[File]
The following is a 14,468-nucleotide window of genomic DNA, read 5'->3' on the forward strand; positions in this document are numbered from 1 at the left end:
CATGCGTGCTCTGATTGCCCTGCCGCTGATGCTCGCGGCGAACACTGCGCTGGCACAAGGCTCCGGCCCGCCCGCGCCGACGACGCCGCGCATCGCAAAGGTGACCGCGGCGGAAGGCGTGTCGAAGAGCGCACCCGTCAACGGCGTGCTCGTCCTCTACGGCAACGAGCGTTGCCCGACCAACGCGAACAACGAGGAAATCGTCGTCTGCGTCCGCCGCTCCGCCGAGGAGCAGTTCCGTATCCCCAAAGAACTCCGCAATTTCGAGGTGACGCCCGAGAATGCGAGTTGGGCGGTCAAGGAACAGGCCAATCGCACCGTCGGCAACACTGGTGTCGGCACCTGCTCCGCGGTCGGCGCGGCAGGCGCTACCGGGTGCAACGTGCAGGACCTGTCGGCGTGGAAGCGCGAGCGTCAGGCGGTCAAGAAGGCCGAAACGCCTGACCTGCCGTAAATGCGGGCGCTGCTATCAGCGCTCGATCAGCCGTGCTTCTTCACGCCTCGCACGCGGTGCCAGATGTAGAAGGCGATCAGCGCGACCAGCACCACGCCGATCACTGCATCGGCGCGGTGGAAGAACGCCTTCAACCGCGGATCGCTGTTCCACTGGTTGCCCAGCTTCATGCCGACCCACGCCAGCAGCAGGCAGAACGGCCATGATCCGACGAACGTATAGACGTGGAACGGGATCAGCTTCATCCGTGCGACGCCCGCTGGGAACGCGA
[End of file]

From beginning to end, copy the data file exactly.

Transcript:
The following is a 14,468-nucleotide window of genomic DNA, read 5'->3' on the forward strand; positions in this document are numbered from 1 at the left end:
CATGCGTGCTCTGATTGCCCTGCCGCTGATGCTCGCGGCGAACACTGCGCTGGCACAAGGCTCCGGCCCGCCCGCGCCGACGACGCCGCGCATCGCAAAGGTGACCGCGGCGGAAGGCGTGTCGAAGAGCGCACCCGTCAACGGCGTGCTCGTCCTCTACGGCAACGAGCGTTGCCCGACCAACGCGAACAACGAGGAAATCGTCGTCTGCGTCCGCCGCTCCGCCGAGGAGCAGTTCCGTATCCCCAAAGAACTCCGCAATTTCGAGGTGACGCCCGAGAATGCGAGTTGGGCGGTCAAGGAACAGGCCAATCGCACCGTCGGCAACACTGGTGTCGGCACCTGCTCCGCGGTCGGCGCGGCAGGCGCTACCGGGTGCAACGTGCAGGACCTGTCGGCGTGGAAGCGCGAGCGTCAGGCGGTCAAGAAGGCCGAAACGCCTGACCTGCCGTAAATGCGGGCGCTGCTATCAGCGCTCGATCAGCCGTGCTTCTTCACGCCTCGCACGCGGTGCCAGATGTAGAAGGCGATCAGCGCGACCAGCACCACGCCGATCACTGCATCGGCGCGGTGGAAGAACGCCTTCAACCGCGGATCGCTGTTCCACTGGTTGCCCAGCTTCATGCCGACCCACGCCAGCAGCAGGCAGAACGGCCATGATCCGACGAACGTATAGACGTGGAACGGGATCAGCTTCATCCGTGCGACGCCCGCTGGGAACGCGA